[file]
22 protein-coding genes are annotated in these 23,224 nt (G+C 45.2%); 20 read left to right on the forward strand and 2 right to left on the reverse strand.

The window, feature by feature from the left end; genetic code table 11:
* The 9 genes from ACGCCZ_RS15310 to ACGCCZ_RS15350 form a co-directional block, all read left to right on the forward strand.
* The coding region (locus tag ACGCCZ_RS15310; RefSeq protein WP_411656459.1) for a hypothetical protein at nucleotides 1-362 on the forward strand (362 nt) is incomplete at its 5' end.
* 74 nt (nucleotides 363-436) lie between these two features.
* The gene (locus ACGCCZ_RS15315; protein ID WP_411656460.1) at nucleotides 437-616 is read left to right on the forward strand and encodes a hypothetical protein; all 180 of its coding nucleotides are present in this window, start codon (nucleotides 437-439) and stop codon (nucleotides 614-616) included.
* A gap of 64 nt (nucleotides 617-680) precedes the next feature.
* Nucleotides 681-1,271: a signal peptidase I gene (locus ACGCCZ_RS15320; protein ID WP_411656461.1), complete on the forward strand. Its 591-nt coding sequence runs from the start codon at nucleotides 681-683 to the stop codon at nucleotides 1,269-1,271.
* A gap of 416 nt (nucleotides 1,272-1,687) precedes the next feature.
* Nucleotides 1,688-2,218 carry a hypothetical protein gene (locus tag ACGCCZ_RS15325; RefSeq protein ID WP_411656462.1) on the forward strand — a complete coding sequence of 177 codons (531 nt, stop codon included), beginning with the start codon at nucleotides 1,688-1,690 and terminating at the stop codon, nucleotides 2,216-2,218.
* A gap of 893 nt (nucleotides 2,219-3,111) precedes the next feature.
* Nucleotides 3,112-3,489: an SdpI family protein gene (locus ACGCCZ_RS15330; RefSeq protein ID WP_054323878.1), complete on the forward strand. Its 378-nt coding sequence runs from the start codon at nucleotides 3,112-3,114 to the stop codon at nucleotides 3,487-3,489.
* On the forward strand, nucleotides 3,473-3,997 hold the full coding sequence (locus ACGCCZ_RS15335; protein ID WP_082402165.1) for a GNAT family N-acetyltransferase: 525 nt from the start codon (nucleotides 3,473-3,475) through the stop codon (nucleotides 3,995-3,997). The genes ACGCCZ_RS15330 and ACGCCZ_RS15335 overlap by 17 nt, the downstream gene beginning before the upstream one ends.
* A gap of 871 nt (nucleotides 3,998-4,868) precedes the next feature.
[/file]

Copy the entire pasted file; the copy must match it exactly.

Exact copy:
22 protein-coding genes are annotated in these 23,224 nt (G+C 45.2%); 20 read left to right on the forward strand and 2 right to left on the reverse strand.

The window, feature by feature from the left end; genetic code table 11:
* The 9 genes from ACGCCZ_RS15310 to ACGCCZ_RS15350 form a co-directional block, all read left to right on the forward strand.
* The coding region (locus tag ACGCCZ_RS15310; RefSeq protein WP_411656459.1) for a hypothetical protein at nucleotides 1-362 on the forward strand (362 nt) is incomplete at its 5' end.
* 74 nt (nucleotides 363-436) lie between these two features.
* The gene (locus ACGCCZ_RS15315; protein ID WP_411656460.1) at nucleotides 437-616 is read left to right on the forward strand and encodes a hypothetical protein; all 180 of its coding nucleotides are present in this window, start codon (nucleotides 437-439) and stop codon (nucleotides 614-616) included.
* A gap of 64 nt (nucleotides 617-680) precedes the next feature.
* Nucleotides 681-1,271: a signal peptidase I gene (locus ACGCCZ_RS15320; protein ID WP_411656461.1), complete on the forward strand. Its 591-nt coding sequence runs from the start codon at nucleotides 681-683 to the stop codon at nucleotides 1,269-1,271.
* A gap of 416 nt (nucleotides 1,272-1,687) precedes the next feature.
* Nucleotides 1,688-2,218 carry a hypothetical protein gene (locus tag ACGCCZ_RS15325; RefSeq protein ID WP_411656462.1) on the forward strand — a complete coding sequence of 177 codons (531 nt, stop codon included), beginning with the start codon at nucleotides 1,688-1,690 and terminating at the stop codon, nucleotides 2,216-2,218.
* A gap of 893 nt (nucleotides 2,219-3,111) precedes the next feature.
* Nucleotides 3,112-3,489: an SdpI family protein gene (locus ACGCCZ_RS15330; RefSeq protein ID WP_054323878.1), complete on the forward strand. Its 378-nt coding sequence runs from the start codon at nucleotides 3,112-3,114 to the stop codon at nucleotides 3,487-3,489.
* On the forward strand, nucleotides 3,473-3,997 hold the full coding sequence (locus ACGCCZ_RS15335; protein ID WP_082402165.1) for a GNAT family N-acetyltransferase: 525 nt from the start codon (nucleotides 3,473-3,475) through the stop codon (nucleotides 3,995-3,997). The genes ACGCCZ_RS15330 and ACGCCZ_RS15335 overlap by 17 nt, the downstream gene beginning before the upstream one ends.
* A gap of 871 nt (nucleotides 3,998-4,868) precedes the next feature.